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New Spain was a world splintered by indio habits of belief and identity, and Catholic Spain’s genocidal new empire

As ten-year-old Diego Duran and his indio friends explored Moctezuma’s shattered capital, he learned something that few of his fellow Spaniards understood: Everything that the defeated natives performed still had religious import.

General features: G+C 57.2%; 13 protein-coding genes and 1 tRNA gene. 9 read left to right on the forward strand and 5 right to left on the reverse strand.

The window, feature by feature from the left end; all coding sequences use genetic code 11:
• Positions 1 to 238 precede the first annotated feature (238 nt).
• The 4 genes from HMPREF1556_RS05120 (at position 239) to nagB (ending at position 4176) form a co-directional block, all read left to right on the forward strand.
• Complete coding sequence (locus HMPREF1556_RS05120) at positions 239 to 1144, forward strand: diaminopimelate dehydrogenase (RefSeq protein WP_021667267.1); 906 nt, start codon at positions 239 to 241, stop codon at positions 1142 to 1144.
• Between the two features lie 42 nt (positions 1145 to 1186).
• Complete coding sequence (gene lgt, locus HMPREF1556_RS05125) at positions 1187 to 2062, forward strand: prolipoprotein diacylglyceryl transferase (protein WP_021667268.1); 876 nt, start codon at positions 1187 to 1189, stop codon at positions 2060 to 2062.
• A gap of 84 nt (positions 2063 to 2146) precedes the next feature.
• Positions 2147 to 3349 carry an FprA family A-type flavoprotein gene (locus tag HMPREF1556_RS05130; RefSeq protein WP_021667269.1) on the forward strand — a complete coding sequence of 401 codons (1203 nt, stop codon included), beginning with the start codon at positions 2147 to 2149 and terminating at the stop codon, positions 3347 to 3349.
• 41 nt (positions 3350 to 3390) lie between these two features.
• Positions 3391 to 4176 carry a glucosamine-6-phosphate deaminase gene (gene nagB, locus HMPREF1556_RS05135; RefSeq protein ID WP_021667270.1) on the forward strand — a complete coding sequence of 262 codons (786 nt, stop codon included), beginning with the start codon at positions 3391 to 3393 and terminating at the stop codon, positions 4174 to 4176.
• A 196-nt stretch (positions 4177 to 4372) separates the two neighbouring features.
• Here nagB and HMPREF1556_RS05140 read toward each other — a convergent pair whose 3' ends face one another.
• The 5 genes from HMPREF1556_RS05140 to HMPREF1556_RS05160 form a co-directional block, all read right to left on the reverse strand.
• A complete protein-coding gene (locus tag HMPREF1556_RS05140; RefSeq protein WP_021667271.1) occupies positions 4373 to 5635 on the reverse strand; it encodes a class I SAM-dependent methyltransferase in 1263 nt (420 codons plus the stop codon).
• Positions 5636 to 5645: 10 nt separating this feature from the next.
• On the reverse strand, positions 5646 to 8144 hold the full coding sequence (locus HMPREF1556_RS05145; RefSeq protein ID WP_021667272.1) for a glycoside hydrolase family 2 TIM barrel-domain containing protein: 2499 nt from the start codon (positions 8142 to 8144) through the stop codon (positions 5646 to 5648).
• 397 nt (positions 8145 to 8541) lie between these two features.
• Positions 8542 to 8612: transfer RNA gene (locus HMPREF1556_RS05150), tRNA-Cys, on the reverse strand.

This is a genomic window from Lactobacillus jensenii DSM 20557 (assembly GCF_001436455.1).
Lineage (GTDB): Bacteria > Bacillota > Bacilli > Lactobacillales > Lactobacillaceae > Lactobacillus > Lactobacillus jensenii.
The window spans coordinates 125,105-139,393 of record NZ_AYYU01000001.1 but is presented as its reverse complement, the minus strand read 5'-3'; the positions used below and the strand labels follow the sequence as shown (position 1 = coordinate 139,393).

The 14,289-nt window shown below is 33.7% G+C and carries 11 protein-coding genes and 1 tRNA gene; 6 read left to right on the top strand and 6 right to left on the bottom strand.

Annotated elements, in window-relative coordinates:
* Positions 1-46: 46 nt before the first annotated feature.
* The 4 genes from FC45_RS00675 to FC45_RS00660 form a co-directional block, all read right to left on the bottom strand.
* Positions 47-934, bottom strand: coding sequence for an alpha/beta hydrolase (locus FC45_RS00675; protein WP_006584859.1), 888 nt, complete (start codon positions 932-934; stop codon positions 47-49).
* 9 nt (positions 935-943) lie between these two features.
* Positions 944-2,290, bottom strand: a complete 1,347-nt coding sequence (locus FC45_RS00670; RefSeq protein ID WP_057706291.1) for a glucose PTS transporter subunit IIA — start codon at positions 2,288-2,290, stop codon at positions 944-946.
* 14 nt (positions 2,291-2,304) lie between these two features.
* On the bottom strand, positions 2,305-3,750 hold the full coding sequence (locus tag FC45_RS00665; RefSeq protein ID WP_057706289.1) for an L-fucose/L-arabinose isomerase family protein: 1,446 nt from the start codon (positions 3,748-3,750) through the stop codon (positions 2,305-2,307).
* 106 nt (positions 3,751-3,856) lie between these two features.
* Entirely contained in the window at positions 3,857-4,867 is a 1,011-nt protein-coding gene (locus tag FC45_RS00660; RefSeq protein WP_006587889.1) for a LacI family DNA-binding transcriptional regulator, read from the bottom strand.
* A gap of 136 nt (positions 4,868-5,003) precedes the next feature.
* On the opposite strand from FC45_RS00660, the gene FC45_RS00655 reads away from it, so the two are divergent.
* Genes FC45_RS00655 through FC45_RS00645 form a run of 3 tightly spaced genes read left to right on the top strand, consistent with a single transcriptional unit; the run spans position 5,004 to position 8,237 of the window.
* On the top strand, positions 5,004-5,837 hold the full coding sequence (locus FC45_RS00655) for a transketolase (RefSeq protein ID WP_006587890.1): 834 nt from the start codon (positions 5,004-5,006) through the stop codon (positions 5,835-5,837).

Fifty years after Hernan Cortes had destroyed the Mejica Empire, the Indians of “New Spain” were psychologically sundered by the contradictory demands of two competing religions: Spain’s “Inquisitional” Catholicism versus the ancient ”heathen” Indian beliefs.

They were spiritually “frozen” in the rituals and customs of their race – a world view that shaped every response to life – yet aware that the leaders, gods, warriors and traditions of their culture had proven inadequate in protecting them from the savagery and slavery of the Spanish.  

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